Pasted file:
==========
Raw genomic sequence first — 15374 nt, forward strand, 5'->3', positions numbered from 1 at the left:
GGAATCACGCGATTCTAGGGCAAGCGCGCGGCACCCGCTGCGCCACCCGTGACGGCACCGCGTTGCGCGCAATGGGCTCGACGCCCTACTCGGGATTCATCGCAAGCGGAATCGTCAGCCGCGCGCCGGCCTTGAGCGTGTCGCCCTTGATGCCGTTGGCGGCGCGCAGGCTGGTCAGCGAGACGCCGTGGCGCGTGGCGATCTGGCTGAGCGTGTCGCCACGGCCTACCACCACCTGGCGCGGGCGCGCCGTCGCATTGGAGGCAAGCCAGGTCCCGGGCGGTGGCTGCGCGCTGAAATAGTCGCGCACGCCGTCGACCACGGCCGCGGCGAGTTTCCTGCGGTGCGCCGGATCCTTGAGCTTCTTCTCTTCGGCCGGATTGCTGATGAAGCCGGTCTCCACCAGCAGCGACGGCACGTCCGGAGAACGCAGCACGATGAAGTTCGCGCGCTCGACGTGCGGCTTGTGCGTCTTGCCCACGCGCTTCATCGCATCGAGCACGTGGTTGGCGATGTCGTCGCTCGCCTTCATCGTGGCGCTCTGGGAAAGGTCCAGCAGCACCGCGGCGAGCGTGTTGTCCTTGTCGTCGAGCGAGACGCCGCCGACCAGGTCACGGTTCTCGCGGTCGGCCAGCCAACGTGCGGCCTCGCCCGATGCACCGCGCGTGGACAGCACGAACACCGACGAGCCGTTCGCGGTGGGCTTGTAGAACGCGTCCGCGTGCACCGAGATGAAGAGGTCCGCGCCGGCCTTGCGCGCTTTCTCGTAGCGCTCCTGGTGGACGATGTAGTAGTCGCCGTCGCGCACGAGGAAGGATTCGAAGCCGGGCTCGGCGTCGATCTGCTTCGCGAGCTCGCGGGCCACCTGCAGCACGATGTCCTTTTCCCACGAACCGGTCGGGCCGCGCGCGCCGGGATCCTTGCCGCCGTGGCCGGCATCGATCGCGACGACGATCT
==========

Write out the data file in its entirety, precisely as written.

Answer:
Raw genomic sequence first — 15374 nt, forward strand, 5'->3', positions numbered from 1 at the left:
GGAATCACGCGATTCTAGGGCAAGCGCGCGGCACCCGCTGCGCCACCCGTGACGGCACCGCGTTGCGCGCAATGGGCTCGACGCCCTACTCGGGATTCATCGCAAGCGGAATCGTCAGCCGCGCGCCGGCCTTGAGCGTGTCGCCCTTGATGCCGTTGGCGGCGCGCAGGCTGGTCAGCGAGACGCCGTGGCGCGTGGCGATCTGGCTGAGCGTGTCGCCACGGCCTACCACCACCTGGCGCGGGCGCGCCGTCGCATTGGAGGCAAGCCAGGTCCCGGGCGGTGGCTGCGCGCTGAAATAGTCGCGCACGCCGTCGACCACGGCCGCGGCGAGTTTCCTGCGGTGCGCCGGATCCTTGAGCTTCTTCTCTTCGGCCGGATTGCTGATGAAGCCGGTCTCCACCAGCAGCGACGGCACGTCCGGAGAACGCAGCACGATGAAGTTCGCGCGCTCGACGTGCGGCTTGTGCGTCTTGCCCACGCGCTTCATCGCATCGAGCACGTGGTTGGCGATGTCGTCGCTCGCCTTCATCGTGGCGCTCTGGGAAAGGTCCAGCAGCACCGCGGCGAGCGTGTTGTCCTTGTCGTCGAGCGAGACGCCGCCGACCAGGTCACGGTTCTCGCGGTCGGCCAGCCAACGTGCGGCCTCGCCCGATGCACCGCGCGTGGACAGCACGAACACCGACGAGCCGTTCGCGGTGGGCTTGTAGAACGCGTCCGCGTGCACCGAGATGAAGAGGTCCGCGCCGGCCTTGCGCGCTTTCTCGTAGCGCTCCTGGTGGACGATGTAGTAGTCGCCGTCGCGCACGAGGAAGGATTCGAAGCCGGGCTCGGCGTCGATCTGCTTCGCGAGCTCGCGGGCCACCTGCAGCACGATGTCCTTTTCCCACGAACCGGTCGGGCCGCGCGCGCCGGGATCCTTGCCGCCGTGGCCGGCATCGATCGCGACGACGATCT